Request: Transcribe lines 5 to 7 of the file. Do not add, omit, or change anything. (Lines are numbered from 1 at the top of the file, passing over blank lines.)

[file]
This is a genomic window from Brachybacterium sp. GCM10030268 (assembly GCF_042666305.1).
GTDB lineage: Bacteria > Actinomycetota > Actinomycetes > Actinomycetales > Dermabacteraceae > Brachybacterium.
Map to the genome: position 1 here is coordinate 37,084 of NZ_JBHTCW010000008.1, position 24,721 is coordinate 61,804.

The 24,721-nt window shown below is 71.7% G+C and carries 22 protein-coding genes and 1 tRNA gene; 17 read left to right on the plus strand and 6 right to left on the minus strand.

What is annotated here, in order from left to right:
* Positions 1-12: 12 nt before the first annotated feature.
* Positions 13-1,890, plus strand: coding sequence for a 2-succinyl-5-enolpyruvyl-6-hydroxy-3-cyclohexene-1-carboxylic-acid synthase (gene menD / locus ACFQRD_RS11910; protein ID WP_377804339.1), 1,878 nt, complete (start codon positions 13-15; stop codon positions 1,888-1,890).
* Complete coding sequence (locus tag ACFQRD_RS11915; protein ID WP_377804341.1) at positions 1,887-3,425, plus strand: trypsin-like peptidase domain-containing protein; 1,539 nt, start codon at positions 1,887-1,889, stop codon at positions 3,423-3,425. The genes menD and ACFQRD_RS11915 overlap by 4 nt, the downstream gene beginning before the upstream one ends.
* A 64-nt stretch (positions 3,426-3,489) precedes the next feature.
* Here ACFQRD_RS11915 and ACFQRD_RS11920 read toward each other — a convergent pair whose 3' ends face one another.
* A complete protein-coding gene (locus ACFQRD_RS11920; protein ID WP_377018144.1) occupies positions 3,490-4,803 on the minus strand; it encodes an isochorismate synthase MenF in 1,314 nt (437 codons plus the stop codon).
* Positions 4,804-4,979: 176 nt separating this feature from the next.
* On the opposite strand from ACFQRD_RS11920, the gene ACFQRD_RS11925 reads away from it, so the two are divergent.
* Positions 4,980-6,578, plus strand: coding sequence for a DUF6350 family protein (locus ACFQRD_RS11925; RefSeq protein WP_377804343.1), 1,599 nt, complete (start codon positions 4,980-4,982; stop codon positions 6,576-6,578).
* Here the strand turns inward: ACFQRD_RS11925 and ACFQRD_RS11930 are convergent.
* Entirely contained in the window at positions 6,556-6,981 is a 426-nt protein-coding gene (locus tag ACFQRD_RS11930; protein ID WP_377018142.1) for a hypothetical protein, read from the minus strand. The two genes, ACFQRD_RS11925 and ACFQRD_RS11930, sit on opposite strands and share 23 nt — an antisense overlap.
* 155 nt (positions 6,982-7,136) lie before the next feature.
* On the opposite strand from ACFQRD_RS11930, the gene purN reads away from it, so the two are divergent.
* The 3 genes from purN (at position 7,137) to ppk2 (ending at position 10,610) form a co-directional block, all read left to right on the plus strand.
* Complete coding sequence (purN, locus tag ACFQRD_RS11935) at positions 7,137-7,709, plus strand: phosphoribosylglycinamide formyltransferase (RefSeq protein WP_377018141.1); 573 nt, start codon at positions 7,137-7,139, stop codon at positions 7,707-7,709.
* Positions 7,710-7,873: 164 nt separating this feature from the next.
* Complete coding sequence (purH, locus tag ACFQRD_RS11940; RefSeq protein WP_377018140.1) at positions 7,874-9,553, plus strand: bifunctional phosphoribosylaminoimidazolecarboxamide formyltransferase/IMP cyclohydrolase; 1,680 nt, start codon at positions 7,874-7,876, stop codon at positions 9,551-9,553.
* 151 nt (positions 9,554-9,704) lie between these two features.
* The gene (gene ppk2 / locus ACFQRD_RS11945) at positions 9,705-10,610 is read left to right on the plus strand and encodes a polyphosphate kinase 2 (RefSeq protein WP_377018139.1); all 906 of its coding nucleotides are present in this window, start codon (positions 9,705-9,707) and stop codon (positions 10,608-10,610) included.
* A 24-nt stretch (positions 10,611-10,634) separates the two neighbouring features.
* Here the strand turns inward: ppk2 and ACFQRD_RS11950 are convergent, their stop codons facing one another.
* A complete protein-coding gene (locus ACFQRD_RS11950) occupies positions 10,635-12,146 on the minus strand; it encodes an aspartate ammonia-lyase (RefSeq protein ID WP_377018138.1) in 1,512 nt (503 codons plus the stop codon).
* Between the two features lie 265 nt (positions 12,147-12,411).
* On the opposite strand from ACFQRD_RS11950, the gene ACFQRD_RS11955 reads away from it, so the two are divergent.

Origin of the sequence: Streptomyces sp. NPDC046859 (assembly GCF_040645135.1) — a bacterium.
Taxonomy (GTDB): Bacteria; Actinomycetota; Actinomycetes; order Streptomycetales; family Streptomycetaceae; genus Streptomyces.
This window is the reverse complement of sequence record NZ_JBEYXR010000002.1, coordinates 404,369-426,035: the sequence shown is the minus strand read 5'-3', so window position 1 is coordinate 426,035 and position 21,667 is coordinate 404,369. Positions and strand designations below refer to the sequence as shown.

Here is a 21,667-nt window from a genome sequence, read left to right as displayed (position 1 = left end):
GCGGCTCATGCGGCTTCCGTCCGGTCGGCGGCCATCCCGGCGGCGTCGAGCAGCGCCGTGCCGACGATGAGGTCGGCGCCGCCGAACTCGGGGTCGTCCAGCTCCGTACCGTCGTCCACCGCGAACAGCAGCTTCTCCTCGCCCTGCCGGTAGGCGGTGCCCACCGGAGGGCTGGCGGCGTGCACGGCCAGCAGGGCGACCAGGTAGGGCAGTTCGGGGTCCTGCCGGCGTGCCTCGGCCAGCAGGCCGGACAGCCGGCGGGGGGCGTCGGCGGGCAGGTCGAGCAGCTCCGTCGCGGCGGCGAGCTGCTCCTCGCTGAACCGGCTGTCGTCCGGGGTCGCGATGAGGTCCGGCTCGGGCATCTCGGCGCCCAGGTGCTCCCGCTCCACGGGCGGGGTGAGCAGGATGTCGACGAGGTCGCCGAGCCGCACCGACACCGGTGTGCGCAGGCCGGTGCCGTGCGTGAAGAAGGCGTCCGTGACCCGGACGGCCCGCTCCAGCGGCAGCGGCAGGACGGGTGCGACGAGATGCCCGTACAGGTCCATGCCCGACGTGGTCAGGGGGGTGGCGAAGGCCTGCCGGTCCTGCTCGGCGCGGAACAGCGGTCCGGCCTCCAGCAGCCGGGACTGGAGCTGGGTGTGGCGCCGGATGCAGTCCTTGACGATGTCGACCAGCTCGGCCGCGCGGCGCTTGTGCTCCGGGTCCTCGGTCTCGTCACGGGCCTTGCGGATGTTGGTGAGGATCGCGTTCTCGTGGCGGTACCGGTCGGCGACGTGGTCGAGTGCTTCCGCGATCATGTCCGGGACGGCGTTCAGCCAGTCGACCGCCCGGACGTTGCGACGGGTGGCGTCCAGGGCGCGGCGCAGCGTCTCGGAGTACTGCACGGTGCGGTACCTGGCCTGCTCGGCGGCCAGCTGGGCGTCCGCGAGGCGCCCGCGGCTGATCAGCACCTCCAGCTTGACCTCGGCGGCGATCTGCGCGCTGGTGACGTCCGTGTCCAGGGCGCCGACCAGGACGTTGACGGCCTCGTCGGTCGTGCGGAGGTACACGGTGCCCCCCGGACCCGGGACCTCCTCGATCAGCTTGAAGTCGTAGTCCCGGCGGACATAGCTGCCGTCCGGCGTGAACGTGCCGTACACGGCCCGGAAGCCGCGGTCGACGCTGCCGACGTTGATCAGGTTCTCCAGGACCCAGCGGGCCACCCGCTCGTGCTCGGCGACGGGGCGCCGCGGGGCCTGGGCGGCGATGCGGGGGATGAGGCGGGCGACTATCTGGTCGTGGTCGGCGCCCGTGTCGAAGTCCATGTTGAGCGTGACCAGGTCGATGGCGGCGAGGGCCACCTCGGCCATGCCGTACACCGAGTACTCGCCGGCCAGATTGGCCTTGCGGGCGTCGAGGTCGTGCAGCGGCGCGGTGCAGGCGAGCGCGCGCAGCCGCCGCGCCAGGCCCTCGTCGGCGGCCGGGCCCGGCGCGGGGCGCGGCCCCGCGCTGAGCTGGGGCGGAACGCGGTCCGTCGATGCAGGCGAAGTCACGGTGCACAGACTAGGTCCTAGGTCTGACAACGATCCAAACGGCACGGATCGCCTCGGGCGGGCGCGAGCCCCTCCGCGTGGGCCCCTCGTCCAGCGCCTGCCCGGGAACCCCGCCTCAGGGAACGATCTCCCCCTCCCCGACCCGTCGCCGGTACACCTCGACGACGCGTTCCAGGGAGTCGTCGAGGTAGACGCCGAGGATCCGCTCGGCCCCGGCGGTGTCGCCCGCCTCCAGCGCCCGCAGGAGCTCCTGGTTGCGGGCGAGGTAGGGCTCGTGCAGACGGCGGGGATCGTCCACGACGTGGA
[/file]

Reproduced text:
What is annotated here, in order from left to right:
* Positions 1-12: 12 nt before the first annotated feature.
* Positions 13-1,890, plus strand: coding sequence for a 2-succinyl-5-enolpyruvyl-6-hydroxy-3-cyclohexene-1-carboxylic-acid synthase (gene menD / locus ACFQRD_RS11910; protein ID WP_377804339.1), 1,878 nt, complete (start codon positions 13-15; stop codon positions 1,888-1,890).